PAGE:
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A Moment of Science

Motion Sickness

During the voyage of the Beagle, Charles Darwin was often overcome by seasickness and discovered that “nothing but lying in [his] hammock did any good.”This remedy–lying down with eyes shut–is one of the most effective for treating motion sickness.

The idea behind this remedy is that motion is only one part of the problem. Lying down certainly does not negate the motion, but closing one’s eyes does help the brain respond to it.

Motion sickness is caused by conflicting impulses that the brain receives from the eyes, the inner ear, and pressure detectors in the skin and joints. This explains why many people have difficulty reading in a moving car: the brain needs to respond to discordant messages from the senses. The eyes are focused on the steady page, while the body is jostled by the bumps and twists of the road. Likewise, many people experience motion sickness in the interior cabins of boats where the sensations of rising and falling contradict the stable visual cues.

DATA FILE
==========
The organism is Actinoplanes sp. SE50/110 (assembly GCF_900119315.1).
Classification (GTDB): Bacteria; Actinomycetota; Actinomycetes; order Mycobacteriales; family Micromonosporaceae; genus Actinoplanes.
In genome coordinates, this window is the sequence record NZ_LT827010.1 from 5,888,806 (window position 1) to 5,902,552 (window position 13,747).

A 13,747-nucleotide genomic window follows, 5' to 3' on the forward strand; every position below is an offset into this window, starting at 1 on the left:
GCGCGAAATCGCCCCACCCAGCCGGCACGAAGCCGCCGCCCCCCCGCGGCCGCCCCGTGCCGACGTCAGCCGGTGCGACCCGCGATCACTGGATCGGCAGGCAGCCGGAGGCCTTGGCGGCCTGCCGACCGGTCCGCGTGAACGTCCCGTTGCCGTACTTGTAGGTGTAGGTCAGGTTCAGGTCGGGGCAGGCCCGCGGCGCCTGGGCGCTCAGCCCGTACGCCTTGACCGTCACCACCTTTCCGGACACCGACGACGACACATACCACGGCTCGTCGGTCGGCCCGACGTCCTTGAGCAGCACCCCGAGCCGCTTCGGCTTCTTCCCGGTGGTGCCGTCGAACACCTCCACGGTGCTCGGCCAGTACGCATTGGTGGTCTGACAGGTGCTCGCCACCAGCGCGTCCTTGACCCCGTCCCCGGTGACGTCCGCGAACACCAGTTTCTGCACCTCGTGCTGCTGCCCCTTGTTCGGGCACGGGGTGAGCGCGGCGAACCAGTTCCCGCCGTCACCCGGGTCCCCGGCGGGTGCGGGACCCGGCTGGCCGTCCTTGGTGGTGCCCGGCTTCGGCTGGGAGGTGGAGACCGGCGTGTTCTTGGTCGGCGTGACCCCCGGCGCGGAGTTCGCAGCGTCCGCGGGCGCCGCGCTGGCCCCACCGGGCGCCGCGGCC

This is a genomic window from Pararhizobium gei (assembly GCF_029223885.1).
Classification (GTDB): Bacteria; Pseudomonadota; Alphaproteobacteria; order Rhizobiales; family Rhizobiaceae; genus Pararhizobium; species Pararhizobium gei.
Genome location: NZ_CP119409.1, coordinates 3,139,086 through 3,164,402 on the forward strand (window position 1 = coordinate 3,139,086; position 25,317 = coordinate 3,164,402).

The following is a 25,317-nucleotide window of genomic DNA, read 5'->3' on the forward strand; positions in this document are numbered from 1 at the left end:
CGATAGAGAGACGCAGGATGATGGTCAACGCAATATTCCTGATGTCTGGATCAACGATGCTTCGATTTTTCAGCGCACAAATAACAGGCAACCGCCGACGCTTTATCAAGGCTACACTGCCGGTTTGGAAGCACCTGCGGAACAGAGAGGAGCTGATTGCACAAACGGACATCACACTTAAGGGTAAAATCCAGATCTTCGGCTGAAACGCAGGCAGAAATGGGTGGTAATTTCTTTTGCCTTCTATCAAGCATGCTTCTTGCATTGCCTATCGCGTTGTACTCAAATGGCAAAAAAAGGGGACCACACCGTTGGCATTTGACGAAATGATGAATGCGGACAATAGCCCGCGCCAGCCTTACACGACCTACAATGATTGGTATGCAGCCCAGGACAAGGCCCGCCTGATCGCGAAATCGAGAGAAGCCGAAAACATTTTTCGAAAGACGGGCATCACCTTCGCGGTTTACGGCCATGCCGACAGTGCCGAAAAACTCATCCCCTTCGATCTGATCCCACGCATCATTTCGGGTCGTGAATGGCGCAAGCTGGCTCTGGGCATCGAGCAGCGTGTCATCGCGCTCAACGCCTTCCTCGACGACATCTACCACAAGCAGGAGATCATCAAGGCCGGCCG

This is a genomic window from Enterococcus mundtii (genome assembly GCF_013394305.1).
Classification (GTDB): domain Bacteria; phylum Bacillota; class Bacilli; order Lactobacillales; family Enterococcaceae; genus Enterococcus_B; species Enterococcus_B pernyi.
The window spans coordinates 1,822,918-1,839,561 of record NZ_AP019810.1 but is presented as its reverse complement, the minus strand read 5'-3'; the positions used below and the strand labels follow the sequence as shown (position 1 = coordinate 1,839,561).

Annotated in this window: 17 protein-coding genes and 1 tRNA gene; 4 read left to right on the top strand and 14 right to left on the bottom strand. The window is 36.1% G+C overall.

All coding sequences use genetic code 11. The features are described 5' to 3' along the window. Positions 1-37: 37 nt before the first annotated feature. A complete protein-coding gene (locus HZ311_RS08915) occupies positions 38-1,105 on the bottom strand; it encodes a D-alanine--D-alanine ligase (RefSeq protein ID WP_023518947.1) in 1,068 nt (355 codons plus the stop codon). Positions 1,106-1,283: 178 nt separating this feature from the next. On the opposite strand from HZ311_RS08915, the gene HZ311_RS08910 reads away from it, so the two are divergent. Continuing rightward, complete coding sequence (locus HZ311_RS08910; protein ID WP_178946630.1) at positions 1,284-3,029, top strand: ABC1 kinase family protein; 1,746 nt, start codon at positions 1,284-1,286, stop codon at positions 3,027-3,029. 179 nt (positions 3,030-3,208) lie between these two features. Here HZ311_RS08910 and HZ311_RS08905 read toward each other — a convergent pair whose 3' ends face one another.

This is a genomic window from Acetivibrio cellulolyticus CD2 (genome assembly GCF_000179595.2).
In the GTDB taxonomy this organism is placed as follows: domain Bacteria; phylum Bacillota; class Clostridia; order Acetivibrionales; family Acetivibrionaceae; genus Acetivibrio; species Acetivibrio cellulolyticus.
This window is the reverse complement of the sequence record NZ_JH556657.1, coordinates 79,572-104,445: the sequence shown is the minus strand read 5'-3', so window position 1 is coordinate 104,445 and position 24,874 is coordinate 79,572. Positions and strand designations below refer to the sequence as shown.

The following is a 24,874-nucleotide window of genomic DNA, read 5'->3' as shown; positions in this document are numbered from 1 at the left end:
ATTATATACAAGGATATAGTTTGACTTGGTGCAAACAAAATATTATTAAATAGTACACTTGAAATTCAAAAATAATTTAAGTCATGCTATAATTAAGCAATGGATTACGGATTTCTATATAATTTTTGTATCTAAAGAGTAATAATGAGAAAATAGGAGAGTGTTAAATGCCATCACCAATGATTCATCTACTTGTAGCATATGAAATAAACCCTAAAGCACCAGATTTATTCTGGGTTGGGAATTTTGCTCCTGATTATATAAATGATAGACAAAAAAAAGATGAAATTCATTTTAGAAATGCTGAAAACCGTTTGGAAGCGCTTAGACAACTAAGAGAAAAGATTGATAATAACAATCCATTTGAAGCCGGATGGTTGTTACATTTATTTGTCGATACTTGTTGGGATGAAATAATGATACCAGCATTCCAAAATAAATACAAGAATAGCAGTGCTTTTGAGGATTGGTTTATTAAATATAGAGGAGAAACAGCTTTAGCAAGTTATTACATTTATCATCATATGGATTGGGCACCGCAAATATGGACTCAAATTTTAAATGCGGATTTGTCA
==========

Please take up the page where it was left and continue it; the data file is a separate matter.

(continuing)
When travelling, motion sickness can be reduced by strategically choosing seats where the least motion occurs. However, because it is difficult to minimize motion, many remedies try to reduce the other impulses that contradict it. When travelling in a car or boat, looking at the horizon often reduces motion sickness. Likewise, when travelling by air, watching the plane’s wing can help orient the brain. Many travellers also benefit from wearing specially designed bracelets that stimulate pressure sensors in the wrists.

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